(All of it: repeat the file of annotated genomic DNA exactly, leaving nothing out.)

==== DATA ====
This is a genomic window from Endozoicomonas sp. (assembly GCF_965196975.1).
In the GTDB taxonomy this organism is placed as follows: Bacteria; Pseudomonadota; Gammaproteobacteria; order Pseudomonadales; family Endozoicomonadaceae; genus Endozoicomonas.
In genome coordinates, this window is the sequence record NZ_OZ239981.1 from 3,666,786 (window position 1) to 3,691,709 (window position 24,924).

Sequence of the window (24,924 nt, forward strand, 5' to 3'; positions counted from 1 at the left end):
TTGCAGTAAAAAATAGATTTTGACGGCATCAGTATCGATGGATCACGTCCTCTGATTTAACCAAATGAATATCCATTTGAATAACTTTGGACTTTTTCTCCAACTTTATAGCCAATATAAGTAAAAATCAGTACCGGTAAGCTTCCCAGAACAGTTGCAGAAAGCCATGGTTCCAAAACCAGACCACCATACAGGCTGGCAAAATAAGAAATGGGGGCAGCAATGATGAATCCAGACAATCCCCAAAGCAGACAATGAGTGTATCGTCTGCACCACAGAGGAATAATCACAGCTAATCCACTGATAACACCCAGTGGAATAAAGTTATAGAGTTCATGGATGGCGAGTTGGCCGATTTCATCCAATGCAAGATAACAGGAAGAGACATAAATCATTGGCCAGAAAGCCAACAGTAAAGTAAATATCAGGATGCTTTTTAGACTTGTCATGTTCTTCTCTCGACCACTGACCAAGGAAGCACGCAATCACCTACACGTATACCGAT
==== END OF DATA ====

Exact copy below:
This is a genomic window from Endozoicomonas sp. (assembly GCF_965196975.1).
In the GTDB taxonomy this organism is placed as follows: Bacteria; Pseudomonadota; Gammaproteobacteria; order Pseudomonadales; family Endozoicomonadaceae; genus Endozoicomonas.
In genome coordinates, this window is the sequence record NZ_OZ239981.1 from 3,666,786 (window position 1) to 3,691,709 (window position 24,924).

Sequence of the window (24,924 nt, forward strand, 5' to 3'; positions counted from 1 at the left end):
TTGCAGTAAAAAATAGATTTTGACGGCATCAGTATCGATGGATCACGTCCTCTGATTTAACCAAATGAATATCCATTTGAATAACTTTGGACTTTTTCTCCAACTTTATAGCCAATATAAGTAAAAATCAGTACCGGTAAGCTTCCCAGAACAGTTGCAGAAAGCCATGGTTCCAAAACCAGACCACCATACAGGCTGGCAAAATAAGAAATGGGGGCAGCAATGATGAATCCAGACAATCCCCAAAGCAGACAATGAGTGTATCGTCTGCACCACAGAGGAATAATCACAGCTAATCCACTGATAACACCCAGTGGAATAAAGTTATAGAGTTCATGGATGGCGAGTTGGCCGATTTCATCCAATGCAAGATAACAGGAAGAGACATAAATCATTGGCCAGAAAGCCAACAGTAAAGTAAATATCAGGATGCTTTTTAGACTTGTCATGTTCTTCTCTCGACCACTGACCAAGGAAGCACGCAATCACCTACACGTATACCGAT